Riboflavin (also known as Vitamin B2) is an important, water-soluble (dissolves in water) vitamin found naturally in many different foods as well as added to some fortified foods. It is necessary for the growth, development, and overall function of cells. Riboflavin also helps turn the food you eat into the energy that fuels your body.
Why You Need Riboflavin
Riboflavin is essential for your health in a number of ways. Most people get enough riboflavin from the foods they eat, and deficiencies are rare. However, some groups of people, such as vegetarians and pregnant or breastfeeding women, are more likely to benefit from riboflavin supplementation. On average, adults need between 1.3 and 1.6 milligrams (mg) of riboflavin every day to avoid a deficiency.
Riboflavin plays an important role in regulating body systems, including:
Along with the other B vitamins, riboflavin works to help your body convert carbohydrates into fuel. It plays a big role in helping you derive energy from the foods you eat. Because riboflavin is so important to the overall function of the cells in your body, it's important to avoid a deficiency.
There is some evidence to show that riboflavin supplementation may help prevent migraine headaches in adults. More research is needed to prove the preventative effects of riboflavin against migraine headaches, but preliminary studies show that it may help to reduce the frequency and severity of migraines.
Foods With Riboflavin
Many foods naturally contain riboflavin or are fortified with riboflavin, so it’s generally easy to get your daily requirement of this vitamin from your diet. These eight foods are some of the best sources of dietary riboflavin available:
1. Beef Liver
Beef liver is the richest source of riboflavin outside of supplements. A single three-ounce serving of cooked liver contains as much as 2.9 milligrams of riboflavin, or twice your daily requirement.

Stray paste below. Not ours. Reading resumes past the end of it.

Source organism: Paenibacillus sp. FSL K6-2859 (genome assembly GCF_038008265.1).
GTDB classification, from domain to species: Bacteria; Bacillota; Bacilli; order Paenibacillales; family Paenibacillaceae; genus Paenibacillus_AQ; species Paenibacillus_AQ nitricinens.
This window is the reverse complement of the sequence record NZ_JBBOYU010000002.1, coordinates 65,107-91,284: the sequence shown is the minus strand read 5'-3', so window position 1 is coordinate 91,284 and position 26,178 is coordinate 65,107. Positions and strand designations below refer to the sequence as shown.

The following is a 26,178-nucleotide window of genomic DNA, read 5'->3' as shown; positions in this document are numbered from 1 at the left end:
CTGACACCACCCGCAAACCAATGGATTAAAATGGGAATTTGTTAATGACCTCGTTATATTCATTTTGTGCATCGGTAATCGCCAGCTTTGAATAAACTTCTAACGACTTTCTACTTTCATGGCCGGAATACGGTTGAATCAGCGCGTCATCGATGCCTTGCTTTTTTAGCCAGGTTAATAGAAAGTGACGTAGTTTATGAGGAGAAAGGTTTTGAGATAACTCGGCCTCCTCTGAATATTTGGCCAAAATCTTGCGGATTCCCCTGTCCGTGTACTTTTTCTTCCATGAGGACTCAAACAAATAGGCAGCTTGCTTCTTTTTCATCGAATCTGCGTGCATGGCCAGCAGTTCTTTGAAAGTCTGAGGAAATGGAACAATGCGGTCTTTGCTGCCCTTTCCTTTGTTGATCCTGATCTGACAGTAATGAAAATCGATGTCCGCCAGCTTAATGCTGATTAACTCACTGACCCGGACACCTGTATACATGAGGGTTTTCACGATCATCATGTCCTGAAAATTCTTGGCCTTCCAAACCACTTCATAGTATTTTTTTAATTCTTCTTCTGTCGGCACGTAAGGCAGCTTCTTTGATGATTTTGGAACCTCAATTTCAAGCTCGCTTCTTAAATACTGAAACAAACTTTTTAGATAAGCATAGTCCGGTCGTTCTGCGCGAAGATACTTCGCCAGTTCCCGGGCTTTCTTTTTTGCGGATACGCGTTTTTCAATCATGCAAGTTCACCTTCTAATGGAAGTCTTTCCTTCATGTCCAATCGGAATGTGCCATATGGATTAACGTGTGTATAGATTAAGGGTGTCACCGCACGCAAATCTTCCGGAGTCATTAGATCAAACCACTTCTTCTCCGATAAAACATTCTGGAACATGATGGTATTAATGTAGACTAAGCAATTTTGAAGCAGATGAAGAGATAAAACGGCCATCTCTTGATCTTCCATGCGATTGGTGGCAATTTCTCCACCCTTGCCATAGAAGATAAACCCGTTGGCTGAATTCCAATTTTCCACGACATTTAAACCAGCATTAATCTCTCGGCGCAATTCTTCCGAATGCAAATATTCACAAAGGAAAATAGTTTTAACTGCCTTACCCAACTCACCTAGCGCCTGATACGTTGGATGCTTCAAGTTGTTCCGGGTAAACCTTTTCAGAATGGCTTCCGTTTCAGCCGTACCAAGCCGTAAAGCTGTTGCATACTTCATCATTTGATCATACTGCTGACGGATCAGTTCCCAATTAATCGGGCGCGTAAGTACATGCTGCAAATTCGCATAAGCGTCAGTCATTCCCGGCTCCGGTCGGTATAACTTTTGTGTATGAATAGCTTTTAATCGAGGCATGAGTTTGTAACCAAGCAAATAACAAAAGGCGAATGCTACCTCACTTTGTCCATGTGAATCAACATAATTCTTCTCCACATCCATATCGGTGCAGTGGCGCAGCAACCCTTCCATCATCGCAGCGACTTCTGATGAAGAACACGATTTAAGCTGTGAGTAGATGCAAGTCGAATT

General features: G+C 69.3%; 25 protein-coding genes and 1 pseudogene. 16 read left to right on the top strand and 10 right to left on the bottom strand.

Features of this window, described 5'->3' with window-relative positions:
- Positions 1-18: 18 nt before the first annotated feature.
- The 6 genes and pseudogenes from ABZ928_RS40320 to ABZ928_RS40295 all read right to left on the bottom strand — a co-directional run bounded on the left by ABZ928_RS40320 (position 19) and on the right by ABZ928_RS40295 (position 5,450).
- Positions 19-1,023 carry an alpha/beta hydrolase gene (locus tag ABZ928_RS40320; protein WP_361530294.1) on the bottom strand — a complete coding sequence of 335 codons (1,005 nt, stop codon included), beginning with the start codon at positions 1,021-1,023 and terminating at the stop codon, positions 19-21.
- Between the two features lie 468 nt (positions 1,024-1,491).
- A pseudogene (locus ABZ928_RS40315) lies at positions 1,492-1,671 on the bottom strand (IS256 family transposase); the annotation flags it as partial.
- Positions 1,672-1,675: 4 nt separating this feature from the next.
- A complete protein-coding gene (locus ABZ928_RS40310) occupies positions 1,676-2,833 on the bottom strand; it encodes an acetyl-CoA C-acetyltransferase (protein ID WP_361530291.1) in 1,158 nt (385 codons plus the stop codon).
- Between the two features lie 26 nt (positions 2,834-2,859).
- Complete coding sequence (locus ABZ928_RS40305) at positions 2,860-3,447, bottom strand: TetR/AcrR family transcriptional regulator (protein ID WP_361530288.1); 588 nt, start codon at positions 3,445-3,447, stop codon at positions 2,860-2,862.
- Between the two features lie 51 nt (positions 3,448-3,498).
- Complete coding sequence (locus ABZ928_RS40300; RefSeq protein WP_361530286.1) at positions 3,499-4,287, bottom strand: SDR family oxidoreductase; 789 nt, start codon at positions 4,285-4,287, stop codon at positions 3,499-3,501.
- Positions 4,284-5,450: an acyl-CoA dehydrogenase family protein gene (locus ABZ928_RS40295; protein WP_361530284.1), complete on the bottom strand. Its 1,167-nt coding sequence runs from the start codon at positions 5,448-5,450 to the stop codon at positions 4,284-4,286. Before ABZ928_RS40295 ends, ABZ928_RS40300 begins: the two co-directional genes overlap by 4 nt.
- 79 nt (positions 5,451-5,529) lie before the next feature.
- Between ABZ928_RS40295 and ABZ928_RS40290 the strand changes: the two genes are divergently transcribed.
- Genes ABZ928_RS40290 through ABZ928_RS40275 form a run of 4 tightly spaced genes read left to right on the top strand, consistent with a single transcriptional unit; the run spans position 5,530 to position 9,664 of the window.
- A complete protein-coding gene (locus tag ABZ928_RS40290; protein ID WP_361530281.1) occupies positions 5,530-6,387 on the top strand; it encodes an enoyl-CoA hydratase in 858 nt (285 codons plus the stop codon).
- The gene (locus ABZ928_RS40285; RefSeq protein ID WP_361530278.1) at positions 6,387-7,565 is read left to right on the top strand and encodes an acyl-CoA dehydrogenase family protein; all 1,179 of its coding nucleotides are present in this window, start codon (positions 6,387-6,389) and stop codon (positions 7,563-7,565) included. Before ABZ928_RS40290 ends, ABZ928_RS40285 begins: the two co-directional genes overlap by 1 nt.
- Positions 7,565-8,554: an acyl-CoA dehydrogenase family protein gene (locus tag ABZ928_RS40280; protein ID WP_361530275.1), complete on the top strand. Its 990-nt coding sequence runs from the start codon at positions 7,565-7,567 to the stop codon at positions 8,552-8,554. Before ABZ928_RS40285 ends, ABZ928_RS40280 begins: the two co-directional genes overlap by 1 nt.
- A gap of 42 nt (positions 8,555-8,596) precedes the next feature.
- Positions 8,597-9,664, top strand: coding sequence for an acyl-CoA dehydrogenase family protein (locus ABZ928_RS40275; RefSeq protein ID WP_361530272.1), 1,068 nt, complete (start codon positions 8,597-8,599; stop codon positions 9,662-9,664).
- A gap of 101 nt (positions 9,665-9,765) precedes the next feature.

2. Breakfast Cereals
Most breakfast cereals are fortified with riboflavin and other B vitamins. Typically, one serving of fortified breakfast cereal contains 100 % of your daily recommended value of riboflavin or 1.3 milligrams.
A cup of milk or yogurt contains about one-third of the riboflavin you need to consume in a day. Whether you’re consuming dairy plain or in a smoothie, milk, and yogurt are great ways to get calcium and protein at the same time.
Although many people avoid red meat because of the fat content, lean beef can be a healthy source of many B vitamins, including riboflavin. Three ounces of beef tenderloin contains 0.4 milligrams of riboflavin, or 31 % of your daily recommended value.
If you enjoy a clambake, there’s good news: clams contain about a third of the riboflavin you need to consume in a day. And unless you have an allergy to shellfish, clams are part of a heart-healthy diet.
Mushrooms are another great source of riboflavin, especially for vegetarians who may have trouble getting riboflavin from other foods. A ½ cup serving of portabella mushrooms contains 23 % of the daily value of riboflavin.
You may already know that almonds are an excellent source of protein, fiber, and health fat, but did you know that they’re also a good source of riboflavin? An ounce of dry-roasted almonds has 23 % of the riboflavin you need in a day.
Egg yolks are rich in B vitamins, including riboflavin. One whole egg has 0.2 milligrams of riboflavin, or about 15 %of the daily recommended value. Although eggs tend to be high in cholesterol, the amount of overall nutrition they contain makes them part of a healthy diet for most people.